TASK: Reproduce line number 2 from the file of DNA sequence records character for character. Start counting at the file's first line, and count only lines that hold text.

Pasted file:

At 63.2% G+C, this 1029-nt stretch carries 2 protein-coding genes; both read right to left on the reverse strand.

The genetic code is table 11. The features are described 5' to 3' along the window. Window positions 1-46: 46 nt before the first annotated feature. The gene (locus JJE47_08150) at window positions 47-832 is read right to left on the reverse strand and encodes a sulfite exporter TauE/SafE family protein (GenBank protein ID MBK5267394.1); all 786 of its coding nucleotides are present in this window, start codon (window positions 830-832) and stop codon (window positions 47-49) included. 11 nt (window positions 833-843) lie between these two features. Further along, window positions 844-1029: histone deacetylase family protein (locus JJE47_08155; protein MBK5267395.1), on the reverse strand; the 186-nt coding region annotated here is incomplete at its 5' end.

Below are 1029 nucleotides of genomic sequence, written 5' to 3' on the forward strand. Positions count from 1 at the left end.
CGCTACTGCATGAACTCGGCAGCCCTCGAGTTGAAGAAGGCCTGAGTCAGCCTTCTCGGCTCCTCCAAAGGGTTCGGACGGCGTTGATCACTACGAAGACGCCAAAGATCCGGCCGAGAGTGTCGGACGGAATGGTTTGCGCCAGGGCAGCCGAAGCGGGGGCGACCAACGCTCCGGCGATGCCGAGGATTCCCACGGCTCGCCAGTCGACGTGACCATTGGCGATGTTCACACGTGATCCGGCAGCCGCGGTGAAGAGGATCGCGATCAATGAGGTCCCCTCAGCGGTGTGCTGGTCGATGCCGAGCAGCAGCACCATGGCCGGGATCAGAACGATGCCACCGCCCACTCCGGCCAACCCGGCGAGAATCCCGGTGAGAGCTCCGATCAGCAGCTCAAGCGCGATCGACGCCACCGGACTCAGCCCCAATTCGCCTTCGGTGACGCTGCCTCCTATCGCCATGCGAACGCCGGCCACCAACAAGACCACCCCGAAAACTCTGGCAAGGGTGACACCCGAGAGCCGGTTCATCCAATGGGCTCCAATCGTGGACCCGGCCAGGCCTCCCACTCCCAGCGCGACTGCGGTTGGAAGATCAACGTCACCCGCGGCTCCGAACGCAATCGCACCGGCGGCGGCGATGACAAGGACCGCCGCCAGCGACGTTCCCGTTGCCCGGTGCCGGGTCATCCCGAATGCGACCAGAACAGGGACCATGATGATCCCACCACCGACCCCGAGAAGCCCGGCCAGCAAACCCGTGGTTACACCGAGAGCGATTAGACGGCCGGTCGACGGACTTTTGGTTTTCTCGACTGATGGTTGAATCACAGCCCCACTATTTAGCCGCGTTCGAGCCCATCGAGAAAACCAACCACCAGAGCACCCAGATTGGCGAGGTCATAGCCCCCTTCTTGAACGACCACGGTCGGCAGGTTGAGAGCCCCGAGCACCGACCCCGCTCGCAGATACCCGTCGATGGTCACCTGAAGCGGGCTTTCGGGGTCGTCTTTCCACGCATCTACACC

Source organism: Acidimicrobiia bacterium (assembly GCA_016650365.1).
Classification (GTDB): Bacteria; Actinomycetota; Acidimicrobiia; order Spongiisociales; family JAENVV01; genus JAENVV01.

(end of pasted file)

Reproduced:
The genetic code is table 11. The features are described 5' to 3' along the window. Window positions 1-46: 46 nt before the first annotated feature. The gene (locus JJE47_08150) at window positions 47-832 is read right to left on the reverse strand and encodes a sulfite exporter TauE/SafE family protein (GenBank protein ID MBK5267394.1); all 786 of its coding nucleotides are present in this window, start codon (window positions 830-832) and stop codon (window positions 47-49) included. 11 nt (window positions 833-843) lie between these two features. Further along, window positions 844-1029: histone deacetylase family protein (locus JJE47_08155; protein MBK5267395.1), on the reverse strand; the 186-nt coding region annotated here is incomplete at its 5' end.